Thai temples, known as wats, are very distinctive. The word wat actually means a school, but is used only to refer to temple complexes. The Phutthawat is what we think of when we see the word temple. It is where all of the main religious buildings are contained. The Sanghawat is the living area for the monks.
With over 30,000 in the country and 400 in Bangkok alone there’s always a new one to discover. But understanding the meaning of their design and architecture helps to appreciate their beauty even more.
Buddhist temples usually feature steep, multi-tiered and richly ornamented roofs, with carved serpents, fierce-looking guardian statues, murals and a lot of course lots of gold. The temples are often compounds of buildings each with a specific function, and some are practically mini-cities, home to hundreds of monks. Here’s what to look out for:
Images of Buddha
The heart of any temple, you’ll find Buddha rendered in different artistic styles, poses and materials. The Emerald Buddha, a 66cm statue carved from green jade atop a gold altar in Wat Phra Kaew in Bangkok’s Grand Palace, is the most sacred shrine in Thailand. Carved in the 14th century, the statue is regarded as a key national symbol. It spent over 200 years in Laos, before being returned to Bangkok in triumph by King Rama I in 1784. It’s dressed in costumes for each season of the year.
Bangkok’s biggest and oldest temple, Wat Pho, is the home of the Reclining Buddha, a gold leaf-covered statue of Buddha lying on his side over 15 meters high and 46 meters long. Check out his feet, where panels depict 108 symbols of Buddha, from flowers and dancers to tigers. At Bangkok’s Wat Traimit, you’ll find the Golden Buddha, a three-meter high statue in solid gold, weighing over five tons. Hidden in plaster for protection, the 700-year-old statue was only revealed to be made of gold in 1957, when an accident cracked its shell.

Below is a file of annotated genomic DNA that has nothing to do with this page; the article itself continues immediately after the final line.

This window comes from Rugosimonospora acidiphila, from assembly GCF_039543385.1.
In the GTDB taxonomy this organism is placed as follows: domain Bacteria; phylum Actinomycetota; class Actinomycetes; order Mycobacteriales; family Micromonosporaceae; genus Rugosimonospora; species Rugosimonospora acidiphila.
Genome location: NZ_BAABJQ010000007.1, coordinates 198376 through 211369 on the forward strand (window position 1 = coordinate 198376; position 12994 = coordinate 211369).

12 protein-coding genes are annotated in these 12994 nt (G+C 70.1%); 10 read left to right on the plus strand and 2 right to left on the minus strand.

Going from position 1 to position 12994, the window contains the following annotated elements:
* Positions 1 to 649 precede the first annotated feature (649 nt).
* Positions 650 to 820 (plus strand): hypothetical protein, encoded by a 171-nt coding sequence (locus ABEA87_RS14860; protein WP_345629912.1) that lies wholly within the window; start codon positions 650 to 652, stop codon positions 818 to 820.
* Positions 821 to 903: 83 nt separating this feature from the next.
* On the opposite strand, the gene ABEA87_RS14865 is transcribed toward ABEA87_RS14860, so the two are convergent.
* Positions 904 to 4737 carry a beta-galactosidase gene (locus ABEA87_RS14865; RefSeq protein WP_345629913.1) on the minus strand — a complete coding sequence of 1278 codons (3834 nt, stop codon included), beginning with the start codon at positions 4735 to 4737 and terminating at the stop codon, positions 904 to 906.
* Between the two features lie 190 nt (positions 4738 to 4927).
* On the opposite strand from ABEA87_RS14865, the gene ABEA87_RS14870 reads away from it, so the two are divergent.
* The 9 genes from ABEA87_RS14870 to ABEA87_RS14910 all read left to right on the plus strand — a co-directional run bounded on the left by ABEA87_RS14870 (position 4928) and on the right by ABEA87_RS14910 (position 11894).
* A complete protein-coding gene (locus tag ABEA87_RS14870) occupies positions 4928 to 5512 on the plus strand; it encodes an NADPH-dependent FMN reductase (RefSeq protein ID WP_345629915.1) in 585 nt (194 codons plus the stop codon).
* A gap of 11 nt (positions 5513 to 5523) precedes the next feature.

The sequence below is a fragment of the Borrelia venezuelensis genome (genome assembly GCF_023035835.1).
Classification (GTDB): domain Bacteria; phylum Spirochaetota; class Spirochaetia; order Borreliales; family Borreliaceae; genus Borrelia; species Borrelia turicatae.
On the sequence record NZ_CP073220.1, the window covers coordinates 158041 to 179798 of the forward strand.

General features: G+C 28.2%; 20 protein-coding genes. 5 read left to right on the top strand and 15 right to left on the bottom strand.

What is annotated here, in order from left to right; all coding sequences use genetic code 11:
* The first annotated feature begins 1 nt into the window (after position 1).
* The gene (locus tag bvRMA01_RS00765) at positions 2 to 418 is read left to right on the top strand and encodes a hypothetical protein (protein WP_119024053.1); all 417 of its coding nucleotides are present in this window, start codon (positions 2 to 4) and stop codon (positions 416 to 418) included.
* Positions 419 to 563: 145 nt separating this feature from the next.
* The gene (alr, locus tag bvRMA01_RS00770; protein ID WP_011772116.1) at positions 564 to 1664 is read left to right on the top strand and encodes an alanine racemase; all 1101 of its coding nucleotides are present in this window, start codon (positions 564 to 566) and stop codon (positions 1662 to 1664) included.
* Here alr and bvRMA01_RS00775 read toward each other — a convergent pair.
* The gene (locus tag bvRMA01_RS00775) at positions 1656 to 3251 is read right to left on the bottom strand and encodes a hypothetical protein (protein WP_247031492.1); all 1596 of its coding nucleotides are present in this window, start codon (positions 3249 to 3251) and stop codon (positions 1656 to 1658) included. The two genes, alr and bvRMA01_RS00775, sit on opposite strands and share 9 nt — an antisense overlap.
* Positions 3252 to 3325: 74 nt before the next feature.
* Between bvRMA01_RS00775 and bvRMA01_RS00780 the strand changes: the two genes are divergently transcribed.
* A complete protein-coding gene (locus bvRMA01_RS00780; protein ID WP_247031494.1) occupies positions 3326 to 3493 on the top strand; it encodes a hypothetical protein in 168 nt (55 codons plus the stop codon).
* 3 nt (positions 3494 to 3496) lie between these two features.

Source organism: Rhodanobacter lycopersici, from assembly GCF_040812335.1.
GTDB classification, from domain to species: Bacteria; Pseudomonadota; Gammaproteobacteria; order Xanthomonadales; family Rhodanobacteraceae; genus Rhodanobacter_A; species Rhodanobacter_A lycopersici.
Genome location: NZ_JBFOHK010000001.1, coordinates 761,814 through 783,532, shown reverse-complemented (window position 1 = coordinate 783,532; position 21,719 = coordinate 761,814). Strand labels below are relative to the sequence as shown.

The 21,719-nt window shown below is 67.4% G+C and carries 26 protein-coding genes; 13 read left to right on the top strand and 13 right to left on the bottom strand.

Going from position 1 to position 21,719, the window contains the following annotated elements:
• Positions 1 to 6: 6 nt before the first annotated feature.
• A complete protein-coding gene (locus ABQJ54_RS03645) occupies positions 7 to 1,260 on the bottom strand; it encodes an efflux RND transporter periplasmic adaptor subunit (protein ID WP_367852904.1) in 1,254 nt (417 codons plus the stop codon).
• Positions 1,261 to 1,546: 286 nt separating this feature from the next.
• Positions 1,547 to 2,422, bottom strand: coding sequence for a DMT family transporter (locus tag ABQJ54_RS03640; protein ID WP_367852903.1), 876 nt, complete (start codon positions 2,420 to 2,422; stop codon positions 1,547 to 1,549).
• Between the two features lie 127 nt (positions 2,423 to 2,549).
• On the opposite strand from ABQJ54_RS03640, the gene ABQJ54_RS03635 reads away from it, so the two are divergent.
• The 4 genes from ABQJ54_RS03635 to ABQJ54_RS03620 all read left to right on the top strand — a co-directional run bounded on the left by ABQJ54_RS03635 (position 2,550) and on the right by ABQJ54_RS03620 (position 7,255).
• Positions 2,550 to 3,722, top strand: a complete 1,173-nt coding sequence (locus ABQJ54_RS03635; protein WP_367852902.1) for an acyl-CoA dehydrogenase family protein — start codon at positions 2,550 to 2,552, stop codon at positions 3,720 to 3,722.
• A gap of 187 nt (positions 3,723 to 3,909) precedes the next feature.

Vihara This is the part of the temple where important Buddha images are housed.
A chedi, or stupa, is a conical or bell-shaped structure adorned with gold but usually made from stucco-topped brick or laterite underneath. It will usually contain either a relic believed to be from the Buddha, like a bone, or the ashes of deceased royalty or monks. Temples always have at least one chedi as a homage to Buddha, but often they have many.
Chedi come in many styles, ranging from domes—a style borrowed from Sri Lanka—to square or octagonal shapes in northern Thailand, to corn-cob shapes called prang, typical of Cambodia’s Khmer temples like Angkor Wat. A 73-meter four-sided prang at Bangkok’s Temple of the Dawn, Wat Arun, is covered with a mosaic of Chinese pottery fragments with decorative motifs.
Nagas are mythical serpents that guarded Buddha during his meditation in the forest in northern India, and often appear on handrails at temple entrances. You’ll also see nagas decorating temple roofs, the tail at the roof peak and the body winding down to the head, rising at the roof edge.
Giant warrior guardians that ward off evil spirits, these ferocious-looking statues have faces painted in wild colors, with fangs, wide-open eyes, and bodies that are a riot of decoration. The yakshas at Wat Big Buddha are certainly worth seeing with great photo opportunities.
A symbol of religious perfection and transcendence, the lotus flower most often appears as the throne Buddha sits on, meditating in the lotus position. The lotus often adorns temple gates and posts, veranda columns and chedi spires built in the 13th century, when Sukhothai was Thailand’s capital. The heart of every person is like an unopened lotus, which blooms after reaching enlightenment, according to Buddhism.
The holiest prayer room in the temple, where monks are ordained. It’s not connected to other buildings, and is marked off by eight stones with a similarity to bodhi leaves (Buddha achieved enlightenment under a bodhi tree).